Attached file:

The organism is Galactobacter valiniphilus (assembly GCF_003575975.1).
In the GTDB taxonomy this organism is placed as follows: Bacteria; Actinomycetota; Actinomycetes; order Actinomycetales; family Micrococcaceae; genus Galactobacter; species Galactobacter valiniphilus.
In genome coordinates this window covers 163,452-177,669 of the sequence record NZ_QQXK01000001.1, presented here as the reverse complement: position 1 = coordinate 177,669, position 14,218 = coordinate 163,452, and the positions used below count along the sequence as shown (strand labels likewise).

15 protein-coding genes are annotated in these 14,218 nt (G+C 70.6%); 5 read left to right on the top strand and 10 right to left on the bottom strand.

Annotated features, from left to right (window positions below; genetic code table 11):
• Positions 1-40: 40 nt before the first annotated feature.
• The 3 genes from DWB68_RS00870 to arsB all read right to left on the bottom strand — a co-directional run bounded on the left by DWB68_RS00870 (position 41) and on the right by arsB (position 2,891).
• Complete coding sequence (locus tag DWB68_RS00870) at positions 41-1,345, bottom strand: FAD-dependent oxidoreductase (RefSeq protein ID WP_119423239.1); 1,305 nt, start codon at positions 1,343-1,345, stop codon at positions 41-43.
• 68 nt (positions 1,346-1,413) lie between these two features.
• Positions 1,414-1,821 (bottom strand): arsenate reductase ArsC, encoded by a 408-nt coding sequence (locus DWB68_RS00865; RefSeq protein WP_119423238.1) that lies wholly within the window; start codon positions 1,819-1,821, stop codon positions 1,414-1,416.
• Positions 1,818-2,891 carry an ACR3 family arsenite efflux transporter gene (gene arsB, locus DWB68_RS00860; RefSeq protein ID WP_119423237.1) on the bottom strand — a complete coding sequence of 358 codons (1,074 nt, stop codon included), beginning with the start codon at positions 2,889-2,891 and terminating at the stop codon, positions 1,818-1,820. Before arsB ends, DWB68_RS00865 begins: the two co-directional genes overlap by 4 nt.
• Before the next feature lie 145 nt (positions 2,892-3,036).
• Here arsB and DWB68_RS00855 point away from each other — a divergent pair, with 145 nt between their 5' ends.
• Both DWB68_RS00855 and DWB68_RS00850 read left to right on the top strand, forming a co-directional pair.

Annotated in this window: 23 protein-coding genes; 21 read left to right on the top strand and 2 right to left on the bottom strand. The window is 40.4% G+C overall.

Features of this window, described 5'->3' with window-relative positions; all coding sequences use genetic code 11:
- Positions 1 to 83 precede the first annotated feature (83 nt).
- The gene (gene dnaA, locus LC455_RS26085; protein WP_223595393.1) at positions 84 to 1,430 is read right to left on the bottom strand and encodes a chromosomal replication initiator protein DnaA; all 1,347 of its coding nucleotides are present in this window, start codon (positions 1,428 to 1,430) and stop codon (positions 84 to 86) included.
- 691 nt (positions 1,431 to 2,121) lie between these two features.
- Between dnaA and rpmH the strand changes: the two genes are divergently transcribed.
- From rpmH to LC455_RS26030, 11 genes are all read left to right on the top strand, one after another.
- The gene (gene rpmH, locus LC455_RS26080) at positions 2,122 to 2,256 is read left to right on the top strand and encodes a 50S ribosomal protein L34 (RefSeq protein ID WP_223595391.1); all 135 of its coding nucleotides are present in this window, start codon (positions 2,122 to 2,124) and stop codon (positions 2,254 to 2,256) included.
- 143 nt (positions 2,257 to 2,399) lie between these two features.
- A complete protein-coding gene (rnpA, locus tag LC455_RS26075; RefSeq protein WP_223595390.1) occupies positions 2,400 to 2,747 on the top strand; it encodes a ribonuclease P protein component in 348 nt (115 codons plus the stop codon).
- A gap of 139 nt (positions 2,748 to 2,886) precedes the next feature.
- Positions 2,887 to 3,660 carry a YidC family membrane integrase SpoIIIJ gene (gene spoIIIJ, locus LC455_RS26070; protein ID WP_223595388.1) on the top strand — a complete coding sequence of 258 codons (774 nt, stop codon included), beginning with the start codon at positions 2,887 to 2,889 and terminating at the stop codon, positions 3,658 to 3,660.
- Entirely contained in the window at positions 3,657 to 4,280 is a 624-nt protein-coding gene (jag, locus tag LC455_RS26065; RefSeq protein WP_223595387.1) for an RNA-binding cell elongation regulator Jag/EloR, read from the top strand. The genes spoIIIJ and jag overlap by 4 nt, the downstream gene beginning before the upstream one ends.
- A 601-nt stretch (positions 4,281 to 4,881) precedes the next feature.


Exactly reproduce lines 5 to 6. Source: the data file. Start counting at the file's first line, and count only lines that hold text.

Annotated features, from left to right (window positions below; genetic code table 11):
• Positions 1-40: 40 nt before the first annotated feature.